Many Northeast Community College employees have commended the college’s student focus but feel it can improve on aspects of institutional structure.

The college recently received data from a 2020 employee campus climate survey designed to show the top strengths and weaknesses of community colleges for strategic planning.

The survey is used nationally and is beneficial during a change in leadership, said Leah Barrett, Northeast president. It was supposed to be administered in the spring of 2020, during Barrett’s first few months on the job, but was delayed until September because of the pandemic.

“This to me is a benchmark for my presidency,” she said. “We will use this strategically to work to improve the experience for our employees.”

Almost 275 faculty and staff members described Northeast’s top strengths — the top three were that students receive an excellent education; the college prepares students for a career; and employees feel their job is relevant to the college’s mission.

The top three weaknesses reported by staff members were how employees are able to influence the direction of the college; how information is shared; and the extent to which decisions are made at the appropriate level.

“I’m not sure I was completely surprised by the results based on what I have seen with my year,” Barrett said. “Even though we were in a middle of a pandemic, the strengths and weaknesses of our college came fairly apparent very quickly as we worked through responding to crises.”

Barrett said she’s now implementing focus groups and discussions with employees around the survey results. The college will form a committee that will work on analyzing the data and making recommendations to improve the college’s climate.

Administrators also have taken extra steps to improve other issues from the survey over the past year, including a new weekly employee newsletter and expansion of college committees. Staff members have had more opportunities to participate in virtual professional development, which was also something employees noted they needed in the survey.

“The other thing that I think it really showed us is that our faculty and staff want to be involved in the strategic direction of the college,” Barrett said. “And they want to learn and understand how their work every day connects to our work as an institution.”

‘Vision 2021’

Barrett said she is going to incorporate more employees in the college’s future planning as administrators are expecting to release Northeast’s next strategic plan in May.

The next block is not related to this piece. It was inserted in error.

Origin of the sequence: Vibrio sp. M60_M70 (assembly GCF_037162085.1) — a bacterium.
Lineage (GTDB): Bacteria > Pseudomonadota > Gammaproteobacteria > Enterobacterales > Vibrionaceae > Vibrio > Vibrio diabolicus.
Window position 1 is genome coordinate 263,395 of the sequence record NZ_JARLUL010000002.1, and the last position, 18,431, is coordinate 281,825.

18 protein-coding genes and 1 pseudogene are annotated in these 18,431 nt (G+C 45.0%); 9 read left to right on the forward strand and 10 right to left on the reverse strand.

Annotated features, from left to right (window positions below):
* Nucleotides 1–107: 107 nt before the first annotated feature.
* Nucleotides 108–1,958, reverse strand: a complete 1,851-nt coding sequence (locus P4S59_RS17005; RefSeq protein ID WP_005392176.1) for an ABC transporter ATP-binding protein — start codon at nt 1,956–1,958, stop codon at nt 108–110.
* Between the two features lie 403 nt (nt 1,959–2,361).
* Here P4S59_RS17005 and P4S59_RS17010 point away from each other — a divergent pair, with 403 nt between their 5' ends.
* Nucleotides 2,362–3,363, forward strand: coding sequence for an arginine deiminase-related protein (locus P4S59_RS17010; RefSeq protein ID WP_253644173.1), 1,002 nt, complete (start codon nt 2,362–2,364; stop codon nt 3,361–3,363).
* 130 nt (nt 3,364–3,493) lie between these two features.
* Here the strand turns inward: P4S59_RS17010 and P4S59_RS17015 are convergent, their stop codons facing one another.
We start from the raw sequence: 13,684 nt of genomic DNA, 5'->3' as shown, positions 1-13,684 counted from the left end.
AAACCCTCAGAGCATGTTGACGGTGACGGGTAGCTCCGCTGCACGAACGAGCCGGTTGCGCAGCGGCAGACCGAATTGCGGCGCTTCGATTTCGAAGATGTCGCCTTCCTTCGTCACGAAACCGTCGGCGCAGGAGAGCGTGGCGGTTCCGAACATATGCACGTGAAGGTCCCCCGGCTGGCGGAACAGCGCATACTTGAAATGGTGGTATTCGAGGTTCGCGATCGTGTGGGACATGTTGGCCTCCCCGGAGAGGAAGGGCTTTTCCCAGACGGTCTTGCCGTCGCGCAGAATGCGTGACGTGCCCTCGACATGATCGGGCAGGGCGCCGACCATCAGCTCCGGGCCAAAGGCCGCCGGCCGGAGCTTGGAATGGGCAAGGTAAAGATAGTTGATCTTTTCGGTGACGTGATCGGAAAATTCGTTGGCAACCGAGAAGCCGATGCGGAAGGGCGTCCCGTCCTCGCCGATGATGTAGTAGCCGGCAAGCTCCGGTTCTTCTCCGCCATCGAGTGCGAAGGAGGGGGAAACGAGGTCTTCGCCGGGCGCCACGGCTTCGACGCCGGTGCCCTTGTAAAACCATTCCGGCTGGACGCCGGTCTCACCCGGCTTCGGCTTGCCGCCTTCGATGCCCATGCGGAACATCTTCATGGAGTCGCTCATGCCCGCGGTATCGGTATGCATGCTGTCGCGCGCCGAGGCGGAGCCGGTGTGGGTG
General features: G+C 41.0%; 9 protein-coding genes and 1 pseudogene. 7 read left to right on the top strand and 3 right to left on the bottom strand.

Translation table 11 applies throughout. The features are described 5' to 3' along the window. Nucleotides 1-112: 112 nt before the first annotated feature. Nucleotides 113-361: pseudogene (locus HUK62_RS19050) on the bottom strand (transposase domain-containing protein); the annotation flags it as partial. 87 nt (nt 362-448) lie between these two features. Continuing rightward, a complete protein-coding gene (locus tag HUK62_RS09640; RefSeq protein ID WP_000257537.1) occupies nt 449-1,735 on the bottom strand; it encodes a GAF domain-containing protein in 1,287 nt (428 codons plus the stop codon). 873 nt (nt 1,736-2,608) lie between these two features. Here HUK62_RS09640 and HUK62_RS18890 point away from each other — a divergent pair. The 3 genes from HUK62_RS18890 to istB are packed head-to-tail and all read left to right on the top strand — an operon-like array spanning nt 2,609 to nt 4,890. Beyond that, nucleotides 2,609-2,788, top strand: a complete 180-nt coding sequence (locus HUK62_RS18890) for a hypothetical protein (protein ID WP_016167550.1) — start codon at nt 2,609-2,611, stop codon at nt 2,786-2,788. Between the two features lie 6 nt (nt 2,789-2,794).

Vision 2020, the college’s current strategic plan published in 2015, was extended to the end of 2021 because of the pandemic.

The plan encompassed 13 goals, including increasing student engagement, retention, enrollment and completion; supporting the region’s rural revitalization efforts; and providing a workforce, among others.

Some of the objectives have been accomplished over the past five years, such as increasing enrollment and completions. In the fall of 2015, the college had 5,051 credit-seeking students enrolled, according to national education data. In the fall of 2019, the college had 5,258.

But the college didn’t reach all of its goals, such as creating a center of excellence. Northeast’s grant application for a center of excellence was denied, but administrators are planning on applying again in the future. Any goals Northeast is still working on will be transferred to the next strategic plan.

Barrett said the plan would be an integrated model. Every department will have initiatives that they will be managing with other divisions on campus. While Barrett doesn’t know if it will be more work than Vision 2020, she said every part of the college will be involved.

The plan is still in its rough draft stages and will soon be distributed to hundreds of students and faculty before it's released this spring.

“The strategic direction will be more high-level concepts, where each department in the college is going to be able to connect to it, based on their goals and responsibilities and relationships they have,” Barrett said. “The model relates directly to the climate survey feedback, where people want to be engaged in planning work.”

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